49ers amazed by Viking running back Peterson's healing powers

Published: Sunday, Sep. 23, 2012 - 12:00 am | Page 1C
Last Modified: Thursday, Apr. 18, 2013 - 7:45 pm

SANTA CLARA – The consensus among the 49ers after watching recent game film of the Minnesota Vikings: Adrian Peterson must have magical healing powers.

How else to explain how the four-time Pro Bowl running back suffered a torn ACL and a ruptured MCL less than nine months ago and yet looked as strong as ever in his first two games. Peterson started in Weeks 1 and 2, and all indications are that his carries will be ramped up today against the 49ers' vaunted run defense.

"He's one of these men who … have superhuman powers of recovery," 49ers coach Jim Harbaugh said. "And tip of the hat to him. And you know how hard he must have worked and trained to get back to the level he's at. But this is a great challenge for our team."

Five minutes later, Justin Smith sounded eerily similar to his coach when asked about Peterson.

"That guy is a miraculous healer," Smith said. "I mean, he's out there making cuts and looks just as fast as he ever has. Hat's off to him. I know all the work he put in in the offseason must have been ridiculous to get to where he's at right now. It will be a good challenge."

Of course, the 49ers aren't exactly quaking over the prospect of facing Peterson and No. 2 runner Toby Gerhart, who had 11 carries over the first two weeks.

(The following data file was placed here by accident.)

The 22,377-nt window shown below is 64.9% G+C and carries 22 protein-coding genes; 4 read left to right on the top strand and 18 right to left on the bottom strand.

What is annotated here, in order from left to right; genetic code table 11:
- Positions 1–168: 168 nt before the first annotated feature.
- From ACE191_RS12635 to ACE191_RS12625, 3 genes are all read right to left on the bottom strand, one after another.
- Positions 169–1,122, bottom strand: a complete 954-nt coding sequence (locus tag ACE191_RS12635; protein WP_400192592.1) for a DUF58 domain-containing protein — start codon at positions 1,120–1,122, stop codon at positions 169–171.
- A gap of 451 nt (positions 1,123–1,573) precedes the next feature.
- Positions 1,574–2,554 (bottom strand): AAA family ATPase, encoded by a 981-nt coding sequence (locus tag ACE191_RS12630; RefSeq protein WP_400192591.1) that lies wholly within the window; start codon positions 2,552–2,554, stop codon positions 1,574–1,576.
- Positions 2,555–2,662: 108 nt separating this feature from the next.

San Francisco had the league's stingiest run defense a year ago, shutting down acclaimed tailbacks such as Philadelphia's LeSean McCoy and Baltimore's Ray Rice and keeping runners out of the end zone until Week 16.

What's more, the 49ers finally will be able to use their base defense – with nose tackle Isaac Sopoaga – after primarily using nickel and even dime packages in wins over pass-centric Green Bay and Detroit.

Peterson says he's eager to test himself against the 49ers and to get another crack at the player he considers to be the second-best prospect in the 2007 draft.

"I don't know why me and him weren't the No. 1 and 2 picks coming out," Peterson said of 49ers linebacker Patrick Willis in a conference call on Wednesday. "I really thought that way. I know talent when I see it."

Peterson and Willis have played each other twice since they entered the league together in 2007 – they share the same agency and went through the predraft process together – with the Vikings winning both games.

During their rookie season, Willis and the 49ers' defense held Peterson, the eventual Offensive Rookie of the Year, to three carries for 14 yards. That 0.2-yard rushing average is by far Peterson's worst NFL performance.

In 2009 in Minneapolis, the game in which Brett Favre beat the 49ers on a last-second touchdown pass, Peterson rushed 19 times for 85 yards.

Peterson said he has bad memories of one hit in particular, which came during the 2007 game.

He said it happened on an inside zone run to the left during which he encountered Willis in the hole and was knocked backward for a loss.

Peterson conceded that Willis "got me on that one."

In Peterson's mind, however, there should be an asterisk next to the hit.

He said Willis had the advantage because he hit Peterson while Peterson was cutting.

"You can't cut and lower your shoulder and think you're going to run him over," Peterson said. "Some guys you can get away with it. But he's a different person, a different player. That's not happening."

Willis was quick to point out that it won't be a one-on-one matchup between him and Peterson when the Vikings have the ball. The 49ers' run defense excels, he said, because everyone is involved.

Running backs know that if they break one tackle, "there's 10 others coming," Willis said. "We take pride in that."

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